5. Mostly notably, we were overly prepared…in every way.  We had extra space, extra food supplies, extra bags, extra staff, extra hope, extra fear, extra anxiety, extra everything.  In the end, we even had a few extra pies for sale.
  6. The extra space in Spare Space was paramount to our Thanksgiving operation.  Plenty of room for customers, additional pay stations, and a less frenzied atmosphere were all welcome additions to our pie pickup process.  (A lot of people asked about the cost of Spare Space.  Silent Stan charged us $400 for the month, including utilities.)
  7. Having extra help was a game changer.  GAME CHANGER.  I could write 500 paragraphs for you about what the volunteer help meant to us, but it wouldn’t be enough to convey how important each volunteer was to the entire operation.
  8. We had a lot of data about orders available to us.  And I had that data available in several different formats so that bakers could look at numbers differently than those working at the pickup tables.  And whatever the data set, it was spiral bound so that I wouldn’t find page two on the front counter and page 18 in the bathroom.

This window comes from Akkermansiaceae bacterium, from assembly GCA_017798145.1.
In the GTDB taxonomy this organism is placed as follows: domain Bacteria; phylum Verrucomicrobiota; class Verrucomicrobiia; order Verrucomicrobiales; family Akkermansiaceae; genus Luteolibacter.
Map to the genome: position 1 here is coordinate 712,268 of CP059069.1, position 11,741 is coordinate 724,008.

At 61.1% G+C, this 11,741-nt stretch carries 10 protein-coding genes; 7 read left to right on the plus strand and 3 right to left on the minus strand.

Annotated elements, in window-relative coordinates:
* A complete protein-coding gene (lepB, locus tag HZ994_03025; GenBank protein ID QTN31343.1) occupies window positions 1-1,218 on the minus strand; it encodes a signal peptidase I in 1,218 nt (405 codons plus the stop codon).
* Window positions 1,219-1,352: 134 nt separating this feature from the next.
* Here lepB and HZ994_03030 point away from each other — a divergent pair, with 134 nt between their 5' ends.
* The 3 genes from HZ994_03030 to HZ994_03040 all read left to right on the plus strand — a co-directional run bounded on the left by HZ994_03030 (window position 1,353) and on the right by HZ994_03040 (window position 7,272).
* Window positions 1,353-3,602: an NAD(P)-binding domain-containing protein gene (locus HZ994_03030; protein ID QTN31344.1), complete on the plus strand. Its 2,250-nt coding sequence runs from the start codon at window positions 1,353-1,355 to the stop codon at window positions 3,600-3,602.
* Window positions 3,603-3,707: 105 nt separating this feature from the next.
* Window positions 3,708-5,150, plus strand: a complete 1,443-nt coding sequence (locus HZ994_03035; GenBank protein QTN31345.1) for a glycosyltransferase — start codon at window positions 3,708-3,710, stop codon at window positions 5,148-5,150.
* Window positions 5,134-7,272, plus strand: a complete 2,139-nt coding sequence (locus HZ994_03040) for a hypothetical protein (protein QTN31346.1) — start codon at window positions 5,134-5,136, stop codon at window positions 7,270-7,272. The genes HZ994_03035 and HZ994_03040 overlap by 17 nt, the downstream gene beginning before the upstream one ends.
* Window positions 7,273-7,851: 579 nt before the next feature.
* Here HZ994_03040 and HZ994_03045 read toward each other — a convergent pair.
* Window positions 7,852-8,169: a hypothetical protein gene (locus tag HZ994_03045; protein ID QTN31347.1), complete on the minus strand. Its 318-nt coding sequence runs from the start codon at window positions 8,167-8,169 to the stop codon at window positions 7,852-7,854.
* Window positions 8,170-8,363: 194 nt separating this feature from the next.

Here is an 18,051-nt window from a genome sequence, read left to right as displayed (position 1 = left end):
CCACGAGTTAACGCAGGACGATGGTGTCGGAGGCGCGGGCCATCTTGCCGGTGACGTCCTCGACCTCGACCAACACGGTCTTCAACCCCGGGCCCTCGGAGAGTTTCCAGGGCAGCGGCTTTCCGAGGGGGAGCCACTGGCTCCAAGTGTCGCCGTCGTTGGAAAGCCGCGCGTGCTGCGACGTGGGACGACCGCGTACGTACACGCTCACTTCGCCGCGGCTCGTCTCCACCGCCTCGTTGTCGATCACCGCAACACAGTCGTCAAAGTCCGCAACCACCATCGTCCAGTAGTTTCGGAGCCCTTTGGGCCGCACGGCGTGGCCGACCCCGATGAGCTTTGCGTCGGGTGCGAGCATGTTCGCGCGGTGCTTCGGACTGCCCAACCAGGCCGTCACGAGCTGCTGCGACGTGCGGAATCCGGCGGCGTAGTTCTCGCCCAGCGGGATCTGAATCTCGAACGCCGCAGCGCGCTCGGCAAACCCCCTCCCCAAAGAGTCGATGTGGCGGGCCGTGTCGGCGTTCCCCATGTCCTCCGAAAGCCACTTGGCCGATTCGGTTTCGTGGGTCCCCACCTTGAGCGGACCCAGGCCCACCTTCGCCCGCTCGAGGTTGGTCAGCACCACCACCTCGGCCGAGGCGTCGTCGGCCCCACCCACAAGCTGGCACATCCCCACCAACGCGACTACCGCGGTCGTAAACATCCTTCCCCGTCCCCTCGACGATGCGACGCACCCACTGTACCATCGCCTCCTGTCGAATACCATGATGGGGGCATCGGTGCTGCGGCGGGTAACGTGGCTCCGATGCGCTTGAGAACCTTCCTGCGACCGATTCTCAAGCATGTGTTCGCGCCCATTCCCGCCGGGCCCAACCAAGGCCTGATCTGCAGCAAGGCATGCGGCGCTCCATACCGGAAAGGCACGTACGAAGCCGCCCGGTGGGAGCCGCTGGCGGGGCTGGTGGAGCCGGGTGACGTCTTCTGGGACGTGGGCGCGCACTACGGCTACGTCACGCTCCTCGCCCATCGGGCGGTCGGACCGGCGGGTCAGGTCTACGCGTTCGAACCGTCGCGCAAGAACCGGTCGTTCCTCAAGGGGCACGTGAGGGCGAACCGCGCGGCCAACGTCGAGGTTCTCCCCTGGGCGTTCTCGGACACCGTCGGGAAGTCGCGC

9. We labeled the pie boxes with the customer name and phone number.  As the pies cooled and we started to box them, it helped ensure that we didn’t miss anyone.  For example, if we baked 100 pecan pies and then discovered that we had 105 customer name labels for pecan pie…then we knew we needed to bake another five pecan pies.  Don’t ask me how I know that so well.
  10. We wrote the customer name on each Kraft bag before we ever baked the pies.  As we baked the pies, boxed them, and labeled them, the bags served as the final check that we didn’t miss anyone.  A labeled bag empty of boxed pies indicated a problem to remedy before the person stood in front of you ready to checkout.